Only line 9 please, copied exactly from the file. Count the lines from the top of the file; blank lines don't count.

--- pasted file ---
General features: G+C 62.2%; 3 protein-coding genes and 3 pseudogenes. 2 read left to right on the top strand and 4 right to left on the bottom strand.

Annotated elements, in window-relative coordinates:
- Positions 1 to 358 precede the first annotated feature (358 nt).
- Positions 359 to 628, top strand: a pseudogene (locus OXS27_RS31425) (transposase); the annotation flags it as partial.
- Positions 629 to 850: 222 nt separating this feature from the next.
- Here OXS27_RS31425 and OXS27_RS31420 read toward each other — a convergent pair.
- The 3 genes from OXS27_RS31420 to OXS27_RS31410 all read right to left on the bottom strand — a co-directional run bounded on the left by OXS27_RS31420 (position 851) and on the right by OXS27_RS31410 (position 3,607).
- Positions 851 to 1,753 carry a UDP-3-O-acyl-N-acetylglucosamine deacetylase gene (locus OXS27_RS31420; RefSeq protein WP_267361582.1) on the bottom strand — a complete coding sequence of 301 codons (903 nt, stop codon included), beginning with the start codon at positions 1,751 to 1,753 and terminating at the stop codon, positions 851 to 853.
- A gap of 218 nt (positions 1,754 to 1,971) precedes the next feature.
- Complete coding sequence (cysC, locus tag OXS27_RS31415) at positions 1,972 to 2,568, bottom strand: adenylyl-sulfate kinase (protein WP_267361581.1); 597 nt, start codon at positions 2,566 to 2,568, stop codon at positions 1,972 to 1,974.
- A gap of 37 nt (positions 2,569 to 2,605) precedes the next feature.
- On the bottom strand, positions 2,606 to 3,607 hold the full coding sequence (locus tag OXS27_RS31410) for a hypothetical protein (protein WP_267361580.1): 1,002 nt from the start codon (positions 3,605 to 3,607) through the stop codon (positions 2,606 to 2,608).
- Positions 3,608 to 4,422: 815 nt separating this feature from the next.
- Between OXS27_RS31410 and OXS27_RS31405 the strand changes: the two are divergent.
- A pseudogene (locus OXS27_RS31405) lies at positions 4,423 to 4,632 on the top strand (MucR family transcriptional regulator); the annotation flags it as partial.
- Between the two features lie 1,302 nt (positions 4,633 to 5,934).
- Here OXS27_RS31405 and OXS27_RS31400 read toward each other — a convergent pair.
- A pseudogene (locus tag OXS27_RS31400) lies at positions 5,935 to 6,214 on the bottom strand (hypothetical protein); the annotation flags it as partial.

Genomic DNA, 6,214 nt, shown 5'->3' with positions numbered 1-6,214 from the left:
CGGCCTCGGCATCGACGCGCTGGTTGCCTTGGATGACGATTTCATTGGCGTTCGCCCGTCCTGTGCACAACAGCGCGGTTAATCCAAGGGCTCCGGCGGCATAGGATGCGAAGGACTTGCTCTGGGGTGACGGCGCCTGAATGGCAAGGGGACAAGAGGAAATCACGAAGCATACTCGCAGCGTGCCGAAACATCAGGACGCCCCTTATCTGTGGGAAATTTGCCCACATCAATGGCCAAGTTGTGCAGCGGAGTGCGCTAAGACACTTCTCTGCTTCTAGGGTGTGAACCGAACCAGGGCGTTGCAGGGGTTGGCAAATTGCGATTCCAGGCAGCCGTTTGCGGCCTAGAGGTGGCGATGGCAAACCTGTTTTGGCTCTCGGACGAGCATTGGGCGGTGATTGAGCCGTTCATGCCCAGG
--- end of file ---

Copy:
- A gap of 218 nt (positions 1,754 to 1,971) precedes the next feature.